It’s a Friday night at 2 Kolegas, and the dimly lit bar is vibrating with a cozy, anticipatory hum. It’s the club’s first night open since they closed for renovations, and the crowd drifts like a school of lazy fish, waiting for soundcheck to finish. Tonight is Ningxia Night, otherwise known as Ningxia Zhizao, and everyone knows what that means. Everyone, that is, except for me.
“Who’s playing again?” I ask my friend, a 2K regular.
“Three bands are supposed to play, but that doesn’t really mean anything,” she says, taking a sip of her beer and shrugging. “You never know what you’re going to get—just that it’ll be a night of good music.”
2 Kolegas has earned a reputation as one of the best underground live music bars in Beijing. Its unique location, next to the capital’s one and only drive-in movie theater, is matched only by its history—the bar’s owners, and the majority of the regular musicians there all hail from the capital city of Yinchuan, an oasis of art and hinterland culture in the northwestern autonomous region of Ningxia.
On Ningxia Nights the musicians revolve on and off stage like runners in a relay race, each time clicking into a different position with the dutiful ease of Lego men on a building project. The overlap all seems perfectly natural—until, that is, you realize that the guy who was just crooning folk songs is now rocking some grunge, or that the dude finger-picking acoustic melodies is jamming out on some Hendrix-esque solos. This is a rare phenomenon in Beijing, where the music scenes are divided as if by Biblical decree, each to his own—the folkies with the folkies, the metalheads with the metalheads, the rockers with the rockers.
“At first, it was just another music night at 2 Kolegas,” says Beijing Daze music blogger Badr Benjelloun, a Ningxia Night regular. “But soon enough, I understood that it was a completely different beast: all the bands were related and in many cases, they grew up together. This was a gang of sorts and just like any gang, they have unwritten bonds of loyalty and support.”
The genesis of the group reaches back to 2000, when legendary indie rockers Buyi first moved from Yinchuan to Beijing in search of a more active music scene. They set up shop in a courtyard house near Fifth Ring Road that would soon become the home base for a number of rockers to follow. “Young Ningxia bands heard about how we were living in this courtyard and they all wanted to come to Beijing,” remembers Buyi vocalist Wu Ningyue. “After they’d been here a while, some of them just started living here and making music. I think our rock and roll life in Beijing was encouraging to young bands.”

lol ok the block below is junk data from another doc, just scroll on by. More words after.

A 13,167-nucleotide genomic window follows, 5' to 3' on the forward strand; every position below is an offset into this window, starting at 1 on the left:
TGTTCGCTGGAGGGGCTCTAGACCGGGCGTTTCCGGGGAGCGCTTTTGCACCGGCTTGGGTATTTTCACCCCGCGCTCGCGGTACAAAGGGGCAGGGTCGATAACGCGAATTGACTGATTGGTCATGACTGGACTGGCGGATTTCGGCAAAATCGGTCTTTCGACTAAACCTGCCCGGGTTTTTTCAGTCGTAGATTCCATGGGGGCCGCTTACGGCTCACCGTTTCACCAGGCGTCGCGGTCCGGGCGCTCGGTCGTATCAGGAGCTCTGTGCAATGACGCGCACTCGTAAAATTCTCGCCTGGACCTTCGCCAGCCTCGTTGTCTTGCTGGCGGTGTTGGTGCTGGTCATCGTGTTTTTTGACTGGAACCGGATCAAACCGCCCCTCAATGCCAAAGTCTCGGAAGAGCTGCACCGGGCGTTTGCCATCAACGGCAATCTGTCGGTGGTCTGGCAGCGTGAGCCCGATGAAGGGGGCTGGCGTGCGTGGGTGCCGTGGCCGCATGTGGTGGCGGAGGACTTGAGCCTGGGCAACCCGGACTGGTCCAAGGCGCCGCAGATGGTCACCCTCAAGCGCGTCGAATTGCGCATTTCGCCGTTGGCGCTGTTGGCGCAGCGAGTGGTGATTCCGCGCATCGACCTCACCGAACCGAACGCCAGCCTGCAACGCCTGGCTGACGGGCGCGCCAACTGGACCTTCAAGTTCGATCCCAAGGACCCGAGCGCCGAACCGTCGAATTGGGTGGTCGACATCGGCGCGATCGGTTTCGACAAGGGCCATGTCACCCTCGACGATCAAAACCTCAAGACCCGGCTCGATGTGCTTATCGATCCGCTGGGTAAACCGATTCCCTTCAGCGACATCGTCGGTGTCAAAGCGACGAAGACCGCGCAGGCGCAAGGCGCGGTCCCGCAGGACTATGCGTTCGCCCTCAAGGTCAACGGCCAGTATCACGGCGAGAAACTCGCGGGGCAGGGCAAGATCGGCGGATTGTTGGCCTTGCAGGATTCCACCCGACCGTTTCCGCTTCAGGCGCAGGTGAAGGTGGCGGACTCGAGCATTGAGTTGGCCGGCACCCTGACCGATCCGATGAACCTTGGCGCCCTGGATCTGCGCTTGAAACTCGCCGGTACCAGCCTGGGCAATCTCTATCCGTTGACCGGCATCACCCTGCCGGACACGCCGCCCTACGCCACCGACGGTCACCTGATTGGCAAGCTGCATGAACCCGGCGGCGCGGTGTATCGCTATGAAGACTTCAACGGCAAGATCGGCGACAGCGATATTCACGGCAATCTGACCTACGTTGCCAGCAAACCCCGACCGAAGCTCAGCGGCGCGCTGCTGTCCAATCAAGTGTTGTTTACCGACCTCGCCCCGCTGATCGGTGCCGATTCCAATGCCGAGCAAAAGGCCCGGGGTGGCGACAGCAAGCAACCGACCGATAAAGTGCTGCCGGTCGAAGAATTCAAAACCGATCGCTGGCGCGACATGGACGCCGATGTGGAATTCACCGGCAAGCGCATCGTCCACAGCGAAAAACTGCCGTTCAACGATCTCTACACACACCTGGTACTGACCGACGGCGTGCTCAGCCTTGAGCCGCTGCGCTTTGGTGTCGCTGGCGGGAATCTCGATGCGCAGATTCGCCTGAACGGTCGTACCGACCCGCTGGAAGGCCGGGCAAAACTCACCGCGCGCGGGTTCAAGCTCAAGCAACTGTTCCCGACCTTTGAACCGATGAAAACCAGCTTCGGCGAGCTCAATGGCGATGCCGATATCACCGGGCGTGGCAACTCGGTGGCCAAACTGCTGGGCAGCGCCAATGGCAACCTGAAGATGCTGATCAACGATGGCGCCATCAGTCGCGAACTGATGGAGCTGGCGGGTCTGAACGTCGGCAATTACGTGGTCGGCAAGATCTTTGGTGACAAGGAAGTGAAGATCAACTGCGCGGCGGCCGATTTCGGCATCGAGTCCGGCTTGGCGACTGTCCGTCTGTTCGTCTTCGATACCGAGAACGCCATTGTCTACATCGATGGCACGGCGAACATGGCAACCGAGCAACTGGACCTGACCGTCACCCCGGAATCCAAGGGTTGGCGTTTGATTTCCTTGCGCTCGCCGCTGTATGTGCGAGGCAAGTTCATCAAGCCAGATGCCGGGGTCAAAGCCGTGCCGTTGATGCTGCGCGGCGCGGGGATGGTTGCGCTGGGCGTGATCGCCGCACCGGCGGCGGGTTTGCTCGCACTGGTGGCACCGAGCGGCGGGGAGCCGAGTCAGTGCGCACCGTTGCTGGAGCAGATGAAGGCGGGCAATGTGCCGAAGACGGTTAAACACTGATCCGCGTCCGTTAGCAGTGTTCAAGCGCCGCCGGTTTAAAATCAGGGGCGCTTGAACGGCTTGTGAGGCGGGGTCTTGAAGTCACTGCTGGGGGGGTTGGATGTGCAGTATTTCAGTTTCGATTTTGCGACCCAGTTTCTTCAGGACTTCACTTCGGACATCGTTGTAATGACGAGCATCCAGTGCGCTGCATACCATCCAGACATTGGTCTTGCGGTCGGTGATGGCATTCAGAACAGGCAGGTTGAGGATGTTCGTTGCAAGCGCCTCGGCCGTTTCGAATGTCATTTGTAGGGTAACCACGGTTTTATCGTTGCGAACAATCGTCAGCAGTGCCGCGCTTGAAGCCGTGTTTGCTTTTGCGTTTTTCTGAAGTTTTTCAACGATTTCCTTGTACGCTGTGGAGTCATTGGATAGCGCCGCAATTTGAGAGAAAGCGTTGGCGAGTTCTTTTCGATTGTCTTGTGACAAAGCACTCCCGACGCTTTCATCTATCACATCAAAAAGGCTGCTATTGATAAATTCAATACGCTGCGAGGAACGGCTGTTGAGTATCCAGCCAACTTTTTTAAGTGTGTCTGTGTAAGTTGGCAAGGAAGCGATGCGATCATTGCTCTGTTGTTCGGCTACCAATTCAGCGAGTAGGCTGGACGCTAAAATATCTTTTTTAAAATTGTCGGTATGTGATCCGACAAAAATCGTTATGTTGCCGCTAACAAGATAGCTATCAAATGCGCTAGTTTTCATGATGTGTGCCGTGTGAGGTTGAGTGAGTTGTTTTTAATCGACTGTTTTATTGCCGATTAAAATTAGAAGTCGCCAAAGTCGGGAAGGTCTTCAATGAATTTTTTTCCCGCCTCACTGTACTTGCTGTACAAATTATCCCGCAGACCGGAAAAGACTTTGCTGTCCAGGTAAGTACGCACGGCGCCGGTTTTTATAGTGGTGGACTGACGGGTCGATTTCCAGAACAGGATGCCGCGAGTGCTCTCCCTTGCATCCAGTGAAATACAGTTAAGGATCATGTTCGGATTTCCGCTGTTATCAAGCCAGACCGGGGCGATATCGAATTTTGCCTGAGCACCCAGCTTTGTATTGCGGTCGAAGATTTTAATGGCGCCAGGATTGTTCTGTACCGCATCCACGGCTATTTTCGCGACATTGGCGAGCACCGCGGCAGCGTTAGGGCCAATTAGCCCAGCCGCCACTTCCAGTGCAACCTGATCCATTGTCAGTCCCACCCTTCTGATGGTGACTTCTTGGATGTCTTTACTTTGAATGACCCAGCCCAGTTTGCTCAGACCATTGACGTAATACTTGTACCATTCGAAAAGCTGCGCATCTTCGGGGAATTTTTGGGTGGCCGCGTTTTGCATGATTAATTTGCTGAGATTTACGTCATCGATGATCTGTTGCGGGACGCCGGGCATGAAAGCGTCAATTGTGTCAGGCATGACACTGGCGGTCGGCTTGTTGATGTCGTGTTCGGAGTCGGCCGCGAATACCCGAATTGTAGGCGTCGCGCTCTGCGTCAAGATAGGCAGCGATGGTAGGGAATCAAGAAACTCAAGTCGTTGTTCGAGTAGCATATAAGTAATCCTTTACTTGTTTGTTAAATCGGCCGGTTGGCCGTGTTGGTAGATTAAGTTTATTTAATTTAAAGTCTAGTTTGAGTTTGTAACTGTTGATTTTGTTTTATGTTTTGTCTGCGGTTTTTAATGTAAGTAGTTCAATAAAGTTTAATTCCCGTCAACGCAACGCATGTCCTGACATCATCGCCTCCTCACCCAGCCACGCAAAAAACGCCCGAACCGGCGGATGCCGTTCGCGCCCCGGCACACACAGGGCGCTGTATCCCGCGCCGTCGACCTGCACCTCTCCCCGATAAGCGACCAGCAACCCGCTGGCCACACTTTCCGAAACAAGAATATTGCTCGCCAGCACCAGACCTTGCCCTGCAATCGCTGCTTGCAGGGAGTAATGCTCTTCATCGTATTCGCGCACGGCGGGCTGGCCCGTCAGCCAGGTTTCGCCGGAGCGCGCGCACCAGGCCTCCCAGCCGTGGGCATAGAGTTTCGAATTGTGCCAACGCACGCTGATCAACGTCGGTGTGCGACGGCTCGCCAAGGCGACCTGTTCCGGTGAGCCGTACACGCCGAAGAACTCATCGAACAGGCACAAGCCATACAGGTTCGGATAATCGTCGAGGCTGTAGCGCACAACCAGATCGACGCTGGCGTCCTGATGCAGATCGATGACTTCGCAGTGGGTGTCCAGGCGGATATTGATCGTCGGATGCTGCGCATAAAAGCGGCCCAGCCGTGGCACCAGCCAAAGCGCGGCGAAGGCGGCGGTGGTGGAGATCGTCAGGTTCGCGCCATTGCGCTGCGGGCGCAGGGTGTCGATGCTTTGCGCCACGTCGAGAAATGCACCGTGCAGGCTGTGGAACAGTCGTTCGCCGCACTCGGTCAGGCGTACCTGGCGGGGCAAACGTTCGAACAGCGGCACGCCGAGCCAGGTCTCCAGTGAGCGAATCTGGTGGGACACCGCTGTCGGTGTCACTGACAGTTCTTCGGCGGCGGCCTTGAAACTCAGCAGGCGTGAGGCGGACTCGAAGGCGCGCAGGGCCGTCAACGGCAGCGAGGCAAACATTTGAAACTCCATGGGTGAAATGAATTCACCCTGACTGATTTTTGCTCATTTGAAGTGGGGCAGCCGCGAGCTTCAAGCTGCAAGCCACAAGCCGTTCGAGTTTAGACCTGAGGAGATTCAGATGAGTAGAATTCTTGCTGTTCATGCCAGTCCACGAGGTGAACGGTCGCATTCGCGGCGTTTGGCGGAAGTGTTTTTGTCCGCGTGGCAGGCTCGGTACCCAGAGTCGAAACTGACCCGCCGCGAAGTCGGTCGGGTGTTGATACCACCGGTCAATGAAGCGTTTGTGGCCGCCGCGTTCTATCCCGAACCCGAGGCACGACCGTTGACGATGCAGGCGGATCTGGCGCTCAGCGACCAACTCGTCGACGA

In 2005, Liu Miao, another Yinchuan native, and his partner Gao Feng decided to open 2 Kolegas, after several years of scraping by with few shows and less money. “We just wanted a place to play and a way to make a living,” Liu says.
A scene quickly coalesced around 2K, starting out with early bands like Buyi, Nucleus and a ska outfit called Regular Pattern. Within a few years, this list would expand to include Skarving, Lidong, Wu and the Side Effects and, most recently, Whai.
“Yinchuan is a city of immigrants—80 percent are outsiders, and there are people from all across the country,” says Wu Ningyue. “Cultures from everywhere are always interacting, so people are much more tolerant, much more willing to accept new cultures. This kind of spirit really made us bind together.”
Ningxia also has a strong history of music, which draws from both indigenous shepherd folk music called hua’er and northwestern opera music known as qingchang.
“In China’s northwest, a lot of people like to sing,” says guitarist Li Xia. “When my uncle was herding sheep, he’d always be singing. My mother also, whenever she cooked or was washing clothes, she’d always be singing these really rich, northwestern folk songs.”
Benjelloun has a more romantic take. “Checo Fernandez from Wu and the Side Effects said it best—Ningxia is China’s Wild West,” he says. “The combination of those things with talent ... makes for some weird combinations, but it’s always got the same basis: a hard-nosed, take-no-prisoners, sweaty, gritty approach to rock ‘n’ roll.”
The scene may not grow much bigger in the coming years—most of the bands agreed that Yinchuan’s music scene has grown large enough that younger bands are more inclined to stay home—but there’s no doubt the community will continue on.
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I'd making a video about Hui in China and i'd like to record some modern hui music for the piece, does anybody know the contact numbers for these bands at all? or where i could listen to them online, i've trawled around and can find info but no links to actually listen to songs, please let me know! my email is sharron.lovell(at) gmail - thanks in advance!